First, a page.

We received the results of our ‘typically-developing’ five-year-old’s cancer scans a few days ago. The last lesion is almost gone and showing signs it will now die off on its own. For the first time, we see the path toward remission.
He’s been approved to get the port in his chest taken out next month. After that, he’s on complete medical holiday until April, at which time he’ll have scans again. If those scans look good – and we believe they will – the next scans will likely be pushed out to four months (August), and he’ll only need to visit the doctor during that time for his regular physical or if he has the sniffles or something.
Maybe it’s premature to say it, but it feels like we won.
Cancer threatened our son’s very mortality. We looked into a future we could not imagine. The weight bore down on us even harder as we waited on the results. I started to tear up in the hospital cafeteria as the minutes passed. The pressure got to me. We stared the horror in the face.
And it feels like we won.
Our Reaction to Great News
We could not have imagined the events of this past year in our worst nightmares. And now, it feels like – finally! – we have turned the corner.
So we celebrated. Not the kind where you cheer and yell; that’s not really our style. But we laughed, smiled, high-fived, and all in all felt an enormous weight lift from our shoulders.
Once we got home, we exhaled. You don’t realize that all the tension you’re holding makes you hold your breath, too. As the edges of the challenges you have faced start to appear in your rearview mirror, you feel a little more relief and hope. The weight, the held breath, the tension, the suffering – you breathe it all out in one great out-breath when the hardest part has passed.
But, then what?
Resist the Temptation to Move On
You celebrate the victory, exhale and regroup, and then you kinda sit there searching for what comes next.
As autism parents, we live this cyclical life as well: face enormous challenge, our kids overcome it, we celebrate, we exhale, and then we wonder what we tackle next. Too often we never slow down to appreciate what just happened and the enormity of each overcome obstacle.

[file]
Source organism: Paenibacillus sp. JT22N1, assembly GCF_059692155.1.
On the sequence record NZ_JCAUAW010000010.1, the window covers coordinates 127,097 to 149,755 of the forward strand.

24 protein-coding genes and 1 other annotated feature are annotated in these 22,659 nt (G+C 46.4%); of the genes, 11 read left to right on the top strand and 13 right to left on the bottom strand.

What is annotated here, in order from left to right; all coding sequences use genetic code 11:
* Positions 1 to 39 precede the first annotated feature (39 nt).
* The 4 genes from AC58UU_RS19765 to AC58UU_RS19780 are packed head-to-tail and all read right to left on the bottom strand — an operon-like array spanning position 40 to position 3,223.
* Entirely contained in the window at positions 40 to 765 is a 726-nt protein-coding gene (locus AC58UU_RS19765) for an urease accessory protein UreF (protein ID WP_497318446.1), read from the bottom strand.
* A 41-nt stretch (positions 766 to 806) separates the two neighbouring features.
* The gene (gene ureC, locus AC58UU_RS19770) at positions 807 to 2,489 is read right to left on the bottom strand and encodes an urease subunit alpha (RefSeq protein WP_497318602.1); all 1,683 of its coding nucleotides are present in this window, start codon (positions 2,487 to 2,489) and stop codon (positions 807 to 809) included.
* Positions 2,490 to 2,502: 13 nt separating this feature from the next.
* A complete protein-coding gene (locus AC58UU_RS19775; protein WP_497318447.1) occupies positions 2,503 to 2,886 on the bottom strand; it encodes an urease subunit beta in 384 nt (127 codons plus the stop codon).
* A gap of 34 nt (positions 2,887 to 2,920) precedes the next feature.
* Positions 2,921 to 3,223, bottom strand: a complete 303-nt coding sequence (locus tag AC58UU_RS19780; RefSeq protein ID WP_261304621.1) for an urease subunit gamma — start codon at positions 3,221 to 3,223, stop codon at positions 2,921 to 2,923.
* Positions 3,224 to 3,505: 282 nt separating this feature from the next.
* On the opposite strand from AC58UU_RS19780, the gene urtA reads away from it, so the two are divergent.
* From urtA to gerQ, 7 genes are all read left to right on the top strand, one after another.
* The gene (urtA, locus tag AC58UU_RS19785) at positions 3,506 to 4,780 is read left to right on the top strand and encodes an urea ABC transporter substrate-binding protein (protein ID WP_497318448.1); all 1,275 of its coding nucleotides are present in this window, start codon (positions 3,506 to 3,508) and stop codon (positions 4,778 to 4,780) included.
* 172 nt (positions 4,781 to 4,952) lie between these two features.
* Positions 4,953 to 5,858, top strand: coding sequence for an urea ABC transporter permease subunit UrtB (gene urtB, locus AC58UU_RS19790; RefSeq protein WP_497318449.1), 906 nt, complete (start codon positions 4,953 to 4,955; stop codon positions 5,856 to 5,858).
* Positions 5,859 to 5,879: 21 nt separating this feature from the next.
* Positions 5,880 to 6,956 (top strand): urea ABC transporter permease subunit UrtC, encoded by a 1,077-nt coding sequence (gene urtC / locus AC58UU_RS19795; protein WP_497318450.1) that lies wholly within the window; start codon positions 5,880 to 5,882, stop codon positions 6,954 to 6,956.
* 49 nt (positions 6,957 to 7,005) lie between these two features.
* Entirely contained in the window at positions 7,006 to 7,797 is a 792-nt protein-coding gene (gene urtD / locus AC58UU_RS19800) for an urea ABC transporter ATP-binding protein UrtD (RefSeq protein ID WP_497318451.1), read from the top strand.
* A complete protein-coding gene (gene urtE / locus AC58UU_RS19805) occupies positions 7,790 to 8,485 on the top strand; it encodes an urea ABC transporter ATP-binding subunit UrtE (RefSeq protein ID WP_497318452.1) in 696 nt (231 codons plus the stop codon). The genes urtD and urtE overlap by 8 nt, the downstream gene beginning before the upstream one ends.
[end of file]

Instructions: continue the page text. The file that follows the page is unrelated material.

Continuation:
My kid just overcame cancer. Sure, he’ll have to keep fighting it off and get checked for the rest of his life, but at five years old, he just smacked it down. We celebrated for the day as a family and online with all the rest of our friends. We sat in bed that night, and we exhaled. The worst was finally passing.
Totaling eight years, one of the longest-running challenges our older son faced was his inability to say ‘b’ or ‘p’ sounds. It took a host of therapists and teachers and ceaseless work from our son and his teams to overcome this mountain. But he did it. He did not give up.
But for these and so many other moments, the next day always came, and we found ourselves moving on to the next thing. The magic of the accomplishment gets drowned out by the noisy chaos still going on around us.
Stop and Appreciate the Victory
We need to make it a practice to stop for a while and appreciate every obstacle overcome. Really breathe and drink each of them in. Offer up your thanksgiving to anyone or anything you want to. Thank the people who helped make it happen.
Find some people online or in person who really get how great it is, and celebrate with them. Don’t hurry on to the next thing until you’ve spent time appreciating the great thing that just happened.
It’s been easy enough for us to make our older son’s new verbal sounds just the new normal. Lately, I’ve tried to let each sound hang there in my ears and think to myself, Thank you. Getting distracted by the next burning obstacle is as simple as falling with gravity. I don’t ever want to take things for granted.
After all, just a few months ago, they thought our younger son might have metastatic Ewing’s sarcoma, which would have put him on the edge of a death sentence. He ended up with something much more likely to go into remission. I’m not sure we appreciate enough anymore how narrow our escape was.
It hasn’t been long since we wondered whether our older son would even talk or make more than a syllable or two at a time. But he overcame that and a host of other speech challenges. He’s still several years behind age level, but he’s getting there in his own time. I’m not sure we appreciate enough anymore how far he has come in this and countless other areas.
This Leads to Faith in Your Future
Celebrate the moment and exhale when you and your child overcome great challenges. Appreciate all the hard work, and be grateful for everyone and everything that went into it.
Just don’t move on and forget. Remember the victories of the past and present. Remember them now and in the days ahead because this is how you see how far you have come. You can believe in the future because you know where you’ve been and the obstacles you’ve climbed over already.
This is your proof that you and your child can do this. You hold these in memory, and you can always come back to them, remember, and renew your strength.
So with every new accomplishment and triumph, celebrate, exhale, then hold on to the moment like a precious gem. Set them in the light of memory so they can shine forever whenever you need them again. Let their light become your faith in what is yet to come.